|About this Recording
8.579039 - LOPES-GRAÇA, F.: Songs and Folk Songs (Gaspar, Moreso, Guimarães, Vieira de Almeida)
Fernando Lopes-Graça (1906–1994)
The missing link
These two apparently contradictory descriptions of musical creation were written by the same man, Fernando Lopes-Graça, arguably the most important Portuguese composer of the second half of the 20th century. Although there is a time gap of about 12 years (1932–1945), the tension between both statements could easily be taken as the most significant motif in Lopes-Graça’s work.
Throughout his impressive musical output—with the clear predominance of the works for piano and voice—it is possible to find clear examples of this tension as the composer veers between an almost formalist musical conception and music firmly rooted in the popular folk music of his native Portugal. One may even find examples of this dialectic in the author’s own biography.
It was during his three-year sojourn in Paris, from 1937 to 1939, to undertake studies in composition and orchestration, that Lopes-Graça was convinced by singer Lucie Dewinsky to start a systematic work of harmonising Portuguese folk songs. At the time, Lopes-Graça was free to delve into the intricacies of contemporary musical language—he attended the classes of Charles Koechlin—and after having introduced the work of Schoenberg or Hindemith to Portuguese audiences, he was also ready to engage in the lifelong project of harmonising a rich repository of Portuguese popular songs. A repository that was made even richer through the research in which he himself would engage, after 1960 and together with ethnomusicologist Michel Giacometti, of methodically compiling and analysing Portuguese musical traditions.
This creative tension between complex musical erudition together with an efficient mastering of the avant-garde idioms of the time, and a deep taste for authentic popular music, matched that of Béla Bartók, who, together with Beethoven and, perhaps on a lesser note, Stravinsky and Debussy, was one of the guiding influences on Lopes-Graça’s musical persona. However, Lopes-Graça’s carefully studied regard for the formalist dimension of musical creation, and the ancient cultural idiosyncrasies of Portuguese musical traditions, distinguish his production from Bartók’s, in almost every aspect. This dialectic tension was also, to a great extent, Lopes-Graça’s solution to a problem that, according to him, affected Portuguese musical creation for quite some time. Eager to accompany musical fashion, Portuguese composers, eager to follow musical trends, were rather willing to adopt the compositional methods of the day without fully developing the creative potential of existing methods. Lopes-Graça railed against this obsession for novelty, noticing how Portuguese musical Classicism and Romanticism stopped short of its full development. The same thing was happening when he was starting his career with a sudden and ill-prepared shift from nationalism to the twelve-tone technique and, despite his admiration for Schoenberg’s revolution, Lopes-Graça was not so eager to follow that path, unlike most of his fellow colleagues at that time.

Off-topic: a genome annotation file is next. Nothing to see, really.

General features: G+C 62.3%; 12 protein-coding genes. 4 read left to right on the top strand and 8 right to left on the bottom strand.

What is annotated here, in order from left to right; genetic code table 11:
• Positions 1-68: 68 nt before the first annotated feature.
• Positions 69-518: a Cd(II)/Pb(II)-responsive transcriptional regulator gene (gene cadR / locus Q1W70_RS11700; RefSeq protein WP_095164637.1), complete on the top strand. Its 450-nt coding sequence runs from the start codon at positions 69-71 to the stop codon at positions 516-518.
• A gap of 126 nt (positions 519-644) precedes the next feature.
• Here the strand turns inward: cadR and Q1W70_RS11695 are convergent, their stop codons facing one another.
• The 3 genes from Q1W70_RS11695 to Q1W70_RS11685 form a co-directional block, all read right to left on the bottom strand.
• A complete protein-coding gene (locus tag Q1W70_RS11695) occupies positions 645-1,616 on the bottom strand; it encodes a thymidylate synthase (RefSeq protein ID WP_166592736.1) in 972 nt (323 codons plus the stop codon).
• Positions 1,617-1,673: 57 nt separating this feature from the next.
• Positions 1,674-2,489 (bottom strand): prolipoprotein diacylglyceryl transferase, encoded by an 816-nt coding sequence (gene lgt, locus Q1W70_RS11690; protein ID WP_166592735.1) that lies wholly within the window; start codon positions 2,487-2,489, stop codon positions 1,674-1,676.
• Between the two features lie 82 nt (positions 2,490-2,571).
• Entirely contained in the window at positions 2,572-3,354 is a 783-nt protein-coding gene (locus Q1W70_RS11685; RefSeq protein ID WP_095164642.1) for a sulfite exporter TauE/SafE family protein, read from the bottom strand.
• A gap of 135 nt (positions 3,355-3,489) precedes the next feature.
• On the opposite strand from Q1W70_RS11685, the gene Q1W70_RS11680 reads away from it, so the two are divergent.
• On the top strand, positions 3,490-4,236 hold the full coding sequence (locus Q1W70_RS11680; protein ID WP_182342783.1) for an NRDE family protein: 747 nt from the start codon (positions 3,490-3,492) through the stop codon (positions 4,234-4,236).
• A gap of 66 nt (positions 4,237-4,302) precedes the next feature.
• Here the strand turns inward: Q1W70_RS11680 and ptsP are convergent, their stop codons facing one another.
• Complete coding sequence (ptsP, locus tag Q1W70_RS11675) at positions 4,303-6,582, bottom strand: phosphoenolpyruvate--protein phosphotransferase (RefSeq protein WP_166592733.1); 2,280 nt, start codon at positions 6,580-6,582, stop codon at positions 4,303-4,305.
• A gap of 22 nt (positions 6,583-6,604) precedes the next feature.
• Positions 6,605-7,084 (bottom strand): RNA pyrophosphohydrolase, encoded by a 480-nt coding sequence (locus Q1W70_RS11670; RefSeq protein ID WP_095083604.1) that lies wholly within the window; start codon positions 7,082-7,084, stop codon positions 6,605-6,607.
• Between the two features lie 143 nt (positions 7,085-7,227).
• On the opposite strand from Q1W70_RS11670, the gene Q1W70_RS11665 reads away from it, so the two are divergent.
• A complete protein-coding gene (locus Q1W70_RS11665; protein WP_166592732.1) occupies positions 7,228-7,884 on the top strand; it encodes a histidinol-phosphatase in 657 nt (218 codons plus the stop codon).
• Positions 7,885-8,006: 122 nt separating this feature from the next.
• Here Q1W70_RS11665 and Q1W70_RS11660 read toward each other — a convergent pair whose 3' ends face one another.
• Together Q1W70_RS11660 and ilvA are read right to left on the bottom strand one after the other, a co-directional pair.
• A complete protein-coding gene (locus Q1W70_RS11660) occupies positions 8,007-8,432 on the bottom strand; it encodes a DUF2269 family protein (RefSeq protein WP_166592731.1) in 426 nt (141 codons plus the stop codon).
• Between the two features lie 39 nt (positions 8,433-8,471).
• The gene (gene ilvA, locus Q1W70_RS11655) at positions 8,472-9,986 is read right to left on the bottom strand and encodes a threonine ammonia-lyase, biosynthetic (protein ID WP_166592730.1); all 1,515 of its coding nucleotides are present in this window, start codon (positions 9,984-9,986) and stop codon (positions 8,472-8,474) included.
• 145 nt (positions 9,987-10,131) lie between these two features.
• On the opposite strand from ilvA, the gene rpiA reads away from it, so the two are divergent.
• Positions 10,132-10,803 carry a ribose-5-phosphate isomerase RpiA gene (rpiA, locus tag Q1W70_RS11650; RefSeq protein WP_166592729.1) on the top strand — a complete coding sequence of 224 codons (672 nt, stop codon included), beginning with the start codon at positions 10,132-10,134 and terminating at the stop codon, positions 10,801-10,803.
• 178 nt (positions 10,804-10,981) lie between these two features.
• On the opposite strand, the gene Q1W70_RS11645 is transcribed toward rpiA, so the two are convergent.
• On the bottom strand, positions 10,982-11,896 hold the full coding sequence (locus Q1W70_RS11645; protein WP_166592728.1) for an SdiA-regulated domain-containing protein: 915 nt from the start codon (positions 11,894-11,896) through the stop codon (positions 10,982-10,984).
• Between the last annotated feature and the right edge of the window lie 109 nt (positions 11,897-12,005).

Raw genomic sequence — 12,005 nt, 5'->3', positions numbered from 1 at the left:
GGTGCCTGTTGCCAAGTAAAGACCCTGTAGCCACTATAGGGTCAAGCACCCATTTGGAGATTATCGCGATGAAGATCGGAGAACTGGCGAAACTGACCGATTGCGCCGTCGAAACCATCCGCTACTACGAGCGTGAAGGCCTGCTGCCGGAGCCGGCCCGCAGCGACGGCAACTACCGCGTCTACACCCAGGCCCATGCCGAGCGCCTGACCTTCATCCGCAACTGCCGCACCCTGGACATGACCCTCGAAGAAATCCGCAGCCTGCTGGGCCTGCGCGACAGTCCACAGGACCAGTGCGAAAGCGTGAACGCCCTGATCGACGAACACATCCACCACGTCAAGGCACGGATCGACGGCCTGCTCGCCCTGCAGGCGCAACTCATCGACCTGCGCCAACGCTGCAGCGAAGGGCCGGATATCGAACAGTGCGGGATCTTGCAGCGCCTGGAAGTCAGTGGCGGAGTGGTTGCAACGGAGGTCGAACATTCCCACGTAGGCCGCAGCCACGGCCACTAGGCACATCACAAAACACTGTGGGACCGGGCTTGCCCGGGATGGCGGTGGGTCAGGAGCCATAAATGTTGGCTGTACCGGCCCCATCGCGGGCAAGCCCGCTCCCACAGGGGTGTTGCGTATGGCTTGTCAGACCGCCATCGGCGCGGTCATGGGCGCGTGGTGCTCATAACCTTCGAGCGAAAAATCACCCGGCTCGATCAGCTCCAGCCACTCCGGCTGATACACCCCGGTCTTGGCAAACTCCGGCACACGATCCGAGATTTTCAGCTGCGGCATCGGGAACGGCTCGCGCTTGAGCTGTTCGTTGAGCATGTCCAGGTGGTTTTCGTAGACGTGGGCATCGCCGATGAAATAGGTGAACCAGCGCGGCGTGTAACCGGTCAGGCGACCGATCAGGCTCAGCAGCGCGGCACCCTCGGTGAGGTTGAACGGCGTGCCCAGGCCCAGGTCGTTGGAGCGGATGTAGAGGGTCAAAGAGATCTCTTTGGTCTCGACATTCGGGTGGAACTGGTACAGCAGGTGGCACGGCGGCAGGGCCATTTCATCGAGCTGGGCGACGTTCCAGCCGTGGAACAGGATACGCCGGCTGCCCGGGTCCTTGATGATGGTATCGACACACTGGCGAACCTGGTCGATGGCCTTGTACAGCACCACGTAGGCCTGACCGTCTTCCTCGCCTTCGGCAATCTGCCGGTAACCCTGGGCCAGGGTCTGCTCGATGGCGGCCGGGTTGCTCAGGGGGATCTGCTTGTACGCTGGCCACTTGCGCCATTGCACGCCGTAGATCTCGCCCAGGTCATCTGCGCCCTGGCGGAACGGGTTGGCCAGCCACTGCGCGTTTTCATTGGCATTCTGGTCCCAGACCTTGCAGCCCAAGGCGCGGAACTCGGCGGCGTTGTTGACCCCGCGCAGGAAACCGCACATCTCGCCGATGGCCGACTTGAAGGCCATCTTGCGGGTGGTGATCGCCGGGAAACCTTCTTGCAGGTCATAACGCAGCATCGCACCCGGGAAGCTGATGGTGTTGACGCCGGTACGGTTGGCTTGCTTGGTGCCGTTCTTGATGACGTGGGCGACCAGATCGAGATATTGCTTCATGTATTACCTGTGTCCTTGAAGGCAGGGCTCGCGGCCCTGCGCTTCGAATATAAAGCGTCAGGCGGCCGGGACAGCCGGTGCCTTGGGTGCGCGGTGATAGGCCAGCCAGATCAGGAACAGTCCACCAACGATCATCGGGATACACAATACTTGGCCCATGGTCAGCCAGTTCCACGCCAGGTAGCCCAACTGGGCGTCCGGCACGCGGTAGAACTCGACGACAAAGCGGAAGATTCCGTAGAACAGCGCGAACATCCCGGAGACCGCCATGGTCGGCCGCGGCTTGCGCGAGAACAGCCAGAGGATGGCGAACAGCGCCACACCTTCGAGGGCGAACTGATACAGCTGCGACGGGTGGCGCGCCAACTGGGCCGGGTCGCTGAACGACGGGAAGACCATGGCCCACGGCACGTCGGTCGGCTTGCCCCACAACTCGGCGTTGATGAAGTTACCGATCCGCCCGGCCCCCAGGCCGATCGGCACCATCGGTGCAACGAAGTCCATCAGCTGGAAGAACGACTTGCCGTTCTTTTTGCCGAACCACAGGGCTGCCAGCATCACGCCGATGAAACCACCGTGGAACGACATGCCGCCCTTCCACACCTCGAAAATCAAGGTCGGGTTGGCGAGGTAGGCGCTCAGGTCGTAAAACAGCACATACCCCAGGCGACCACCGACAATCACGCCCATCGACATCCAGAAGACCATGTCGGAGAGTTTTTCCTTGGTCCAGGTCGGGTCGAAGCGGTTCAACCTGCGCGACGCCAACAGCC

In a way, there was a missing link between the folklorism or nationalism of the late 19th century, and the experiences of atonality of the early 1900s, and Lopes-Graça was poised to fill that gap. This is clearly perceived in the originality and complexity of his compositions for piano and voice, and particularly in the intensity of his work on traditional songs. Among them, there is a striking emphasis on Christmas songs, most of which have also been adapted to choral versions. This album includes Four Christmas Songs (1955) and Four New Christmas Songs (1958), recently discovered by Conceição Correia at the Museum of Portuguese Music—Casa Verdades de Faria. The fact that this work emerged not only from Portuguese folk music but also from other national musical heritages is a clear reminder that the notions of folklorism or nationalism should be taken on a wider scale.
In fact, some of the most interesting examples of Lopes-Graça’s ability to think through musical tradition are to be found in his versions of foreign folk songs, such as the Ten Hungarian Songs (1954) and the Nine Russian Folk Songs (1950–51), recorded here. Lopes-Graça’s talent lies in bringing out the musical atmosphere intrinsic to each of these songs—simply by making the atmosphere denser through the harmonic support of the piano.
The other major characteristic of Lopes-Graça’s works for piano and voice consists of music for poems by Portuguese writers. This could be the opportunity for Lopes-Graça to indulge in a more ‘subtle whim of intelligence’ but, interestingly enough, we find in many of his songs a kind of musical reminiscence and a new way to integrate and develop a legacy from the past. A significant trait of this ‘working with the past’ is apparent in the way Lopes-Graça resorts to tradition for his quite unique treatment of the Portuguese prosody, as if centuries of dealing with a language in music provided a technical and poetic lesson on how to put words into song. This seems particularly evident if one compares the relatively mature Two Romances by Armindo Rodrigues (1946) to the earlier cycles, Three Poems by Adolfo Casais Monteiro (1934) and The Three Olivia Songs (1935), based on poems by Adriano Vera Jardim, when the appeal to move with the times seemed more imposing.
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